By Peter McLaren-Kennedy • 23 December 2022 • 14:45
Mobile phone in the classroom - Image Ground Picture / Shutterstock.com
The Minister of Education, Giuseppe Valditara, was reported by La Vanguardia on Friday, December 23 as having sent a circular to all Italian schools and institutes prohibiting the use of mobiles in schools.
He said in his opinion, they represent a “distraction both for those who use them and for classmates, in addition to a serious lack of respect for the teacher that configures a disciplinary infraction punishable.
“I’m not saying you can’t get into class with your mobile. But you can leave it at the entrance or in any case outside the lesson: you go to school, to study, not to chat.”
Consent has in the past been down to the individual institution but the new minister believes: “Distraction with the mobile does not allow classes to continue in a profitable way.
“It belittles the figure of the teacher, to whom it is a priority to return authority.
“The common interest I intend to pursue is that of a serious school, once again focused on learning and effort.”
The circular suggests a “sense of responsibility” saying that no new disciplinary sanctions will be introduced and it is up to the institution to apply the ban sensibly.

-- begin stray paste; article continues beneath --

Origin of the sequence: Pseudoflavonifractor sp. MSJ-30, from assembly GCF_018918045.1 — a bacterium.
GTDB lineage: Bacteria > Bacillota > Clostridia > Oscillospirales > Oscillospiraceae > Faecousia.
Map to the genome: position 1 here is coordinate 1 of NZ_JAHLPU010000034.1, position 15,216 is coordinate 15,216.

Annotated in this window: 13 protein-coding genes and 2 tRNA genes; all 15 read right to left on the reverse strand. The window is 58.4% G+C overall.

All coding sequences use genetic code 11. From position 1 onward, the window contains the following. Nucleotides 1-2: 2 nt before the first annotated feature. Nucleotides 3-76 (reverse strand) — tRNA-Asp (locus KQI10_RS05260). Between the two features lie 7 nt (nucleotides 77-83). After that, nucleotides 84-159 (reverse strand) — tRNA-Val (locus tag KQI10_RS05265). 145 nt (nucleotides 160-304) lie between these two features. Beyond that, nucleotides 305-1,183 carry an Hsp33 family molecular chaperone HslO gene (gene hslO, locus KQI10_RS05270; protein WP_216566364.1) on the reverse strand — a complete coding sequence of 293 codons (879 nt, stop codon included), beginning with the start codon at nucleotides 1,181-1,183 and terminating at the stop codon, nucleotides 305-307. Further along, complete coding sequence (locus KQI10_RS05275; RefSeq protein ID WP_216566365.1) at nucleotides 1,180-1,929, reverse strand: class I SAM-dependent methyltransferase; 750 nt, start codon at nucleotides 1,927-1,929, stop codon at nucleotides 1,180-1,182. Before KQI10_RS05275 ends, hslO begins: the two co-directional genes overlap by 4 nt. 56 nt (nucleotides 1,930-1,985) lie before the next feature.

It is understood the circular was accompanied by a Senate report that compares mobile phones with cocaine. It describes the “physical damages: myopia, obesity, hypertension, musculoskeletal disorders, diabetes” that come with mobile phone usage.
It also talks about the “psychological damages: dependence, alienation, depression, irritability, aggression, insomnia, dissatisfaction and decreased empathy.”
The research, which is based on specialist opinion, suggests: “The progressive loss of essential mental faculties, the faculties that for millennia have represented what we summarily call intelligence: the ability to concentrate, memory, critical spirit, adaptability, dialectical capacity.
“They are the effects produced by the use, which in most cases can only degenerate into abuse, of smartphones and video games on the youngest.
“Nothing different from cocaine: identical implications, chemical, neurological, biological and psychological.”
The new mobile phone ban is understood to have been well received although the minister has been criticised for saying that humiliation is acceptable in schools, as that is part of growing up.
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Originally from South Africa, Peter is based on the Costa Blanca and is a web reporter for the Euro Weekly News covering international and Spanish national news.
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